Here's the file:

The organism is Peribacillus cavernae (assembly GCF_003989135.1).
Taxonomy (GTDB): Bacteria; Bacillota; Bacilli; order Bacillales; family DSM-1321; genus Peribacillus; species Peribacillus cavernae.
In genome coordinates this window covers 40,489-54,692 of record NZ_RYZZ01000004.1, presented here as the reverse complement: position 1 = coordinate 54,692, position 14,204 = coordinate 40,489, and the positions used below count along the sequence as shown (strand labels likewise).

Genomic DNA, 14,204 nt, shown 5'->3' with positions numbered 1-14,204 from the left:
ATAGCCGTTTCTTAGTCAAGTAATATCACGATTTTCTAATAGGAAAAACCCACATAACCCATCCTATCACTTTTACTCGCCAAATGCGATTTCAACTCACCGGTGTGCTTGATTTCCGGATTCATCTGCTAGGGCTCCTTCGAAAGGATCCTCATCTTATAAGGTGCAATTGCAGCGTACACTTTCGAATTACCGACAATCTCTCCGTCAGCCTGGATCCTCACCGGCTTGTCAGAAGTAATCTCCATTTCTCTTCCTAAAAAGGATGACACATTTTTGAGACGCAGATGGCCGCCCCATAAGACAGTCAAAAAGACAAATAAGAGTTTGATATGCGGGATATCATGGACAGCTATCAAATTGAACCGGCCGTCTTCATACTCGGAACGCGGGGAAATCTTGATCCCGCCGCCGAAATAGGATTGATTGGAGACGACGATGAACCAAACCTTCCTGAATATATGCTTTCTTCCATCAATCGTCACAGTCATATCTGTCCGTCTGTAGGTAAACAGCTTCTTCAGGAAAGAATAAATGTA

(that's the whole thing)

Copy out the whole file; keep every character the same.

The organism is Peribacillus cavernae (assembly GCF_003989135.1).
Taxonomy (GTDB): Bacteria; Bacillota; Bacilli; order Bacillales; family DSM-1321; genus Peribacillus; species Peribacillus cavernae.
In genome coordinates this window covers 40,489-54,692 of record NZ_RYZZ01000004.1, presented here as the reverse complement: position 1 = coordinate 54,692, position 14,204 = coordinate 40,489, and the positions used below count along the sequence as shown (strand labels likewise).

Genomic DNA, 14,204 nt, shown 5'->3' with positions numbered 1-14,204 from the left:
ATAGCCGTTTCTTAGTCAAGTAATATCACGATTTTCTAATAGGAAAAACCCACATAACCCATCCTATCACTTTTACTCGCCAAATGCGATTTCAACTCACCGGTGTGCTTGATTTCCGGATTCATCTGCTAGGGCTCCTTCGAAAGGATCCTCATCTTATAAGGTGCAATTGCAGCGTACACTTTCGAATTACCGACAATCTCTCCGTCAGCCTGGATCCTCACCGGCTTGTCAGAAGTAATCTCCATTTCTCTTCCTAAAAAGGATGACACATTTTTGAGACGCAGATGGCCGCCCCATAAGACAGTCAAAAAGACAAATAAGAGTTTGATATGCGGGATATCATGGACAGCTATCAAATTGAACCGGCCGTCTTCATACTCGGAACGCGGGGAAATCTTGATCCCGCCGCCGAAATAGGATTGATTGGAGACGACGATGAACCAAACCTTCCTGAATATATGCTTTCTTCCATCAATCGTCACAGTCATATCTGTCCGTCTGTAGGTAAACAGCTTCTTCAGGAAAGAATAAATGTA